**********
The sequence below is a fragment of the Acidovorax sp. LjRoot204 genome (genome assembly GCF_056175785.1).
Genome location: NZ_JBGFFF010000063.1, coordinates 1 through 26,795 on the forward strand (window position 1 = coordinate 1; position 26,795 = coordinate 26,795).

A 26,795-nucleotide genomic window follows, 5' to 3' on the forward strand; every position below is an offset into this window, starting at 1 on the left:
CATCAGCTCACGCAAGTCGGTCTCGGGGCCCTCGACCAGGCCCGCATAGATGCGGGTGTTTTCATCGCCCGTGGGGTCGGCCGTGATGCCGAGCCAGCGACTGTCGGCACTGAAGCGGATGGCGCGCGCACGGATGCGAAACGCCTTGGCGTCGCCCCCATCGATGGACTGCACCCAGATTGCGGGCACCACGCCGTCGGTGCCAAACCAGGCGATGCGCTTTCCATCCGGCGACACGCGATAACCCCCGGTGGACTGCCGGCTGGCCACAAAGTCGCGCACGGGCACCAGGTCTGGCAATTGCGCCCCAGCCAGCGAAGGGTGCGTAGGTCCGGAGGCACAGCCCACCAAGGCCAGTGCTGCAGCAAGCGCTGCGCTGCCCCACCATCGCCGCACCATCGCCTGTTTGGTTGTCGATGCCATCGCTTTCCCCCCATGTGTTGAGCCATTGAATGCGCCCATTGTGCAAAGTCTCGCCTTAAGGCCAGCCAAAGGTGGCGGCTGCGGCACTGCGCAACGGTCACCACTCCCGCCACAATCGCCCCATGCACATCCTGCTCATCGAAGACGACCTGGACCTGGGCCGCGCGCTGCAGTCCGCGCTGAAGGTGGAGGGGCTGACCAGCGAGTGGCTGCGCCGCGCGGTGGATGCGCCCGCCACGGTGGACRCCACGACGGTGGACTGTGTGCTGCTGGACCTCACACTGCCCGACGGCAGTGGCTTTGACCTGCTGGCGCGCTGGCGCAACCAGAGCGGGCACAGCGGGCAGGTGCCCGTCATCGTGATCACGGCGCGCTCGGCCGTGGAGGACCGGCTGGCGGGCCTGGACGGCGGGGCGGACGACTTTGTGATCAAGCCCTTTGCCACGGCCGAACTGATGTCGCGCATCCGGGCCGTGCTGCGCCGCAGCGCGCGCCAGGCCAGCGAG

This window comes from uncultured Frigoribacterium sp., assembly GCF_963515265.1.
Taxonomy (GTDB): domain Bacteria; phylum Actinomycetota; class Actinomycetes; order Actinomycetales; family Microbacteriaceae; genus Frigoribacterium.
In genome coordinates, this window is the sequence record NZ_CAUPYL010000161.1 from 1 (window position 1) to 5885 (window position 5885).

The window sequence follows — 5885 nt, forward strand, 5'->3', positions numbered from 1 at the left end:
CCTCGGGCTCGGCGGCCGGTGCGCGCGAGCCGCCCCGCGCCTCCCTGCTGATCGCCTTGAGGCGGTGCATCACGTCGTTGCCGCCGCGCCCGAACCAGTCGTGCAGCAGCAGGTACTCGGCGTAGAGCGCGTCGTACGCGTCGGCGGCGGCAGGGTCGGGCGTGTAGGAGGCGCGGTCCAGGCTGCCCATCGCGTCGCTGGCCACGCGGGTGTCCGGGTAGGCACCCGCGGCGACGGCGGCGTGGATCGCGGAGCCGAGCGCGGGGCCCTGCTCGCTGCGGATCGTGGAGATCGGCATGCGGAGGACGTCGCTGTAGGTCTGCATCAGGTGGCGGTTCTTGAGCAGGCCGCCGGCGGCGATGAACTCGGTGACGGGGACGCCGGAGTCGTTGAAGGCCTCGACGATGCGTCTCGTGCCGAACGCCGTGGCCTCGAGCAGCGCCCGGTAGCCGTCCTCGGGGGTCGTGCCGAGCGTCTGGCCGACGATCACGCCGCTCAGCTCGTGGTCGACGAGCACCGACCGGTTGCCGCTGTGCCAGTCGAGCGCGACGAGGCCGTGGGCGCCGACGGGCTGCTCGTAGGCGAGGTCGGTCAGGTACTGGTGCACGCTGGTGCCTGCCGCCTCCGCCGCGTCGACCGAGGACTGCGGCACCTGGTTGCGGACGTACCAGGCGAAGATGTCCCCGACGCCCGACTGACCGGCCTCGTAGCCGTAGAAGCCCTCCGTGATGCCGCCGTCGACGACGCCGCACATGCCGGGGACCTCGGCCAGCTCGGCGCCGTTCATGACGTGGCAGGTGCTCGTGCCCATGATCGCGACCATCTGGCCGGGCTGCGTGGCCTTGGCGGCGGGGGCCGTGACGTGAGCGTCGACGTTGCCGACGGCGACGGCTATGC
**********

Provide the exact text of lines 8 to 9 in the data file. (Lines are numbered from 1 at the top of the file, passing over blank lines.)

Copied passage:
The window sequence follows — 5885 nt, forward strand, 5'->3', positions numbered from 1 at the left end:
CCTCGGGCTCGGCGGCCGGTGCGCGCGAGCCGCCCCGCGCCTCCCTGCTGATCGCCTTGAGGCGGTGCATCACGTCGTTGCCGCCGCGCCCGAACCAGTCGTGCAGCAGCAGGTACTCGGCGTAGAGCGCGTCGTACGCGTCGGCGGCGGCAGGGTCGGGCGTGTAGGAGGCGCGGTCCAGGCTGCCCATCGCGTCGCTGGCCACGCGGGTGTCCGGGTAGGCACCCGCGGCGACGGCGGCGTGGATCGCGGAGCCGAGCGCGGGGCCCTGCTCGCTGCGGATCGTGGAGATCGGCATGCGGAGGACGTCGCTGTAGGTCTGCATCAGGTGGCGGTTCTTGAGCAGGCCGCCGGCGGCGATGAACTCGGTGACGGGGACGCCGGAGTCGTTGAAGGCCTCGACGATGCGTCTCGTGCCGAACGCCGTGGCCTCGAGCAGCGCCCGGTAGCCGTCCTCGGGGGTCGTGCCGAGCGTCTGGCCGACGATCACGCCGCTCAGCTCGTGGTCGACGAGCACCGACCGGTTGCCGCTGTGCCAGTCGAGCGCGACGAGGCCGTGGGCGCCGACGGGCTGCTCGTAGGCGAGGTCGGTCAGGTACTGGTGCACGCTGGTGCCTGCCGCCTCCGCCGCGTCGACCGAGGACTGCGGCACCTGGTTGCGGACGTACCAGGCGAAGATGTCCCCGACGCCCGACTGACCGGCCTCGTAGCCGTAGAAGCCCTCCGTGATGCCGCCGTCGACGACGCCGCACATGCCGGGGACCTCGGCCAGCTCGGCGCCGTTCATGACGTGGCAGGTGCTCGTGCCCATGATCGCGACCATCTGGCCGGGCTGCGTGGCCTTGGCGGCGGGGGCCGTGACGTGAGCGTCGACGTTGCCGACGGCGACGGCTATGC